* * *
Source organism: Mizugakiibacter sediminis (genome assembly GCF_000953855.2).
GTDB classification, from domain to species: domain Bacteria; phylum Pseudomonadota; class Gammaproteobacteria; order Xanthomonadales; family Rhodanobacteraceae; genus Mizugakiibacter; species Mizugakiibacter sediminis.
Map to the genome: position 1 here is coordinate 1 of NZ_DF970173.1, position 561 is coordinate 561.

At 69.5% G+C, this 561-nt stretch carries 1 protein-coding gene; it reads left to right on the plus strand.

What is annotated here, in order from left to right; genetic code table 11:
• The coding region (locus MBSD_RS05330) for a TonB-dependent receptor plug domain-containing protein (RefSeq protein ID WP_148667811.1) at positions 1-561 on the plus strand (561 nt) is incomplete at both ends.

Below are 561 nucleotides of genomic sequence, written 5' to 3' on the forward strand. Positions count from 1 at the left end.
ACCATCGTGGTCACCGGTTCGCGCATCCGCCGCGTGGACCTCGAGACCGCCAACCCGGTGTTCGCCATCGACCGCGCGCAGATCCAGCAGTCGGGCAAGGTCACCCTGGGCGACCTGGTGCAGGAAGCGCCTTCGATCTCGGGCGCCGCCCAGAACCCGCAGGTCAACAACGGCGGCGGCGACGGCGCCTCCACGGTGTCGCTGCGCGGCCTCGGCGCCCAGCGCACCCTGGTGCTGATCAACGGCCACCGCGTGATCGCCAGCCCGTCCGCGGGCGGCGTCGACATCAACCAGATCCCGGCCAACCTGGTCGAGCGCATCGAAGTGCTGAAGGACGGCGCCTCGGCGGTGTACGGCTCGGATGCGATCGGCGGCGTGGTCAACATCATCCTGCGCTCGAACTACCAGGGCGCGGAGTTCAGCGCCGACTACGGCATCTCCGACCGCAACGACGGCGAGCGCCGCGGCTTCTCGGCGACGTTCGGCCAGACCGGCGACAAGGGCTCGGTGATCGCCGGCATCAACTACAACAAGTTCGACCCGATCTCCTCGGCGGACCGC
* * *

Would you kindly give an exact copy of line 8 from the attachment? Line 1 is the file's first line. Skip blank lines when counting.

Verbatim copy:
ACCATCGTGGTCACCGGTTCGCGCATCCGCCGCGTGGACCTCGAGACCGCCAACCCGGTGTTCGCCATCGACCGCGCGCAGATCCAGCAGTCGGGCAAGGTCACCCTGGGCGACCTGGTGCAGGAAGCGCCTTCGATCTCGGGCGCCGCCCAGAACCCGCAGGTCAACAACGGCGGCGGCGACGGCGCCTCCACGGTGTCGCTGCGCGGCCTCGGCGCCCAGCGCACCCTGGTGCTGATCAACGGCCACCGCGTGATCGCCAGCCCGTCCGCGGGCGGCGTCGACATCAACCAGATCCCGGCCAACCTGGTCGAGCGCATCGAAGTGCTGAAGGACGGCGCCTCGGCGGTGTACGGCTCGGATGCGATCGGCGGCGTGGTCAACATCATCCTGCGCTCGAACTACCAGGGCGCGGAGTTCAGCGCCGACTACGGCATCTCCGACCGCAACGACGGCGAGCGCCGCGGCTTCTCGGCGACGTTCGGCCAGACCGGCGACAAGGGCTCGGTGATCGCCGGCATCAACTACAACAAGTTCGACCCGATCTCCTCGGCGGACCGC